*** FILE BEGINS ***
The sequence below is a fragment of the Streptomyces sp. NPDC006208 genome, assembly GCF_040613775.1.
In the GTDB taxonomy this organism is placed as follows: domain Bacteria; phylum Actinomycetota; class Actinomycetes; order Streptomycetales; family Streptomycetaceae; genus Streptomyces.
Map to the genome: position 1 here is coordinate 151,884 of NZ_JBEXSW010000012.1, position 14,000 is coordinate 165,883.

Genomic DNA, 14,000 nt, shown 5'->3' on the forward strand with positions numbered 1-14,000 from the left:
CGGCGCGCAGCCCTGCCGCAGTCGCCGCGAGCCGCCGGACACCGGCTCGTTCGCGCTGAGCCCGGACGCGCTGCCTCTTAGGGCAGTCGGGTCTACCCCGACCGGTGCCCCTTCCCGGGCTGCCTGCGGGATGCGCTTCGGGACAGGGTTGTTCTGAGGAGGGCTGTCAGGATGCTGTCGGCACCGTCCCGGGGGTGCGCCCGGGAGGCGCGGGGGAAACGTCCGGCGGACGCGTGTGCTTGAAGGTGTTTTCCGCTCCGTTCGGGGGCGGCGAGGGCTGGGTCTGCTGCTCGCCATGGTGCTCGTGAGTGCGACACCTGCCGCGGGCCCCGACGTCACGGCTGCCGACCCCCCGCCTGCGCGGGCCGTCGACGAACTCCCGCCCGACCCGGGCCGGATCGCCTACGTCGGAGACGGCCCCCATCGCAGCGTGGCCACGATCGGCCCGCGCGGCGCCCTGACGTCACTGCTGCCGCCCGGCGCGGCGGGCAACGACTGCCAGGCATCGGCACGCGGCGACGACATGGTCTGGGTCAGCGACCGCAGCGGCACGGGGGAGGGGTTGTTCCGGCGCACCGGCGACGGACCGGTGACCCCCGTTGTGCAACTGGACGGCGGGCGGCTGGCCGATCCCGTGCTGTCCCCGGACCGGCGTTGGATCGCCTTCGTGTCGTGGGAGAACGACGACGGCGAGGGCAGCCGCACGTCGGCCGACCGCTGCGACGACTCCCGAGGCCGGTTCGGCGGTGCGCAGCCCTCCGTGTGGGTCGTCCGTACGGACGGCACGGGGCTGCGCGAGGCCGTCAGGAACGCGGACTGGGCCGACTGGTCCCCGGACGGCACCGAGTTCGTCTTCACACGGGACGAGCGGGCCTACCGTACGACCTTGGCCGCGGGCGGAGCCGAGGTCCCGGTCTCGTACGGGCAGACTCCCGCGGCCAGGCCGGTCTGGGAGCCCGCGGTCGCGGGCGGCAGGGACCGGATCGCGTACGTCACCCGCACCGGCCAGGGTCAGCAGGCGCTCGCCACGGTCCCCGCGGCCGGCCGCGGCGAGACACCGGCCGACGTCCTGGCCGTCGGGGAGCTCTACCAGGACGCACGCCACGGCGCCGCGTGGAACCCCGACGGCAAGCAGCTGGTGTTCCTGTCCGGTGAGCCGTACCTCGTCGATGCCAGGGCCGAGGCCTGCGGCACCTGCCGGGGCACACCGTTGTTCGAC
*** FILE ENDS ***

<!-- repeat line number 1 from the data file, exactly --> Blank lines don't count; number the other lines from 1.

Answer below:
The sequence below is a fragment of the Streptomyces sp. NPDC006208 genome, assembly GCF_040613775.1.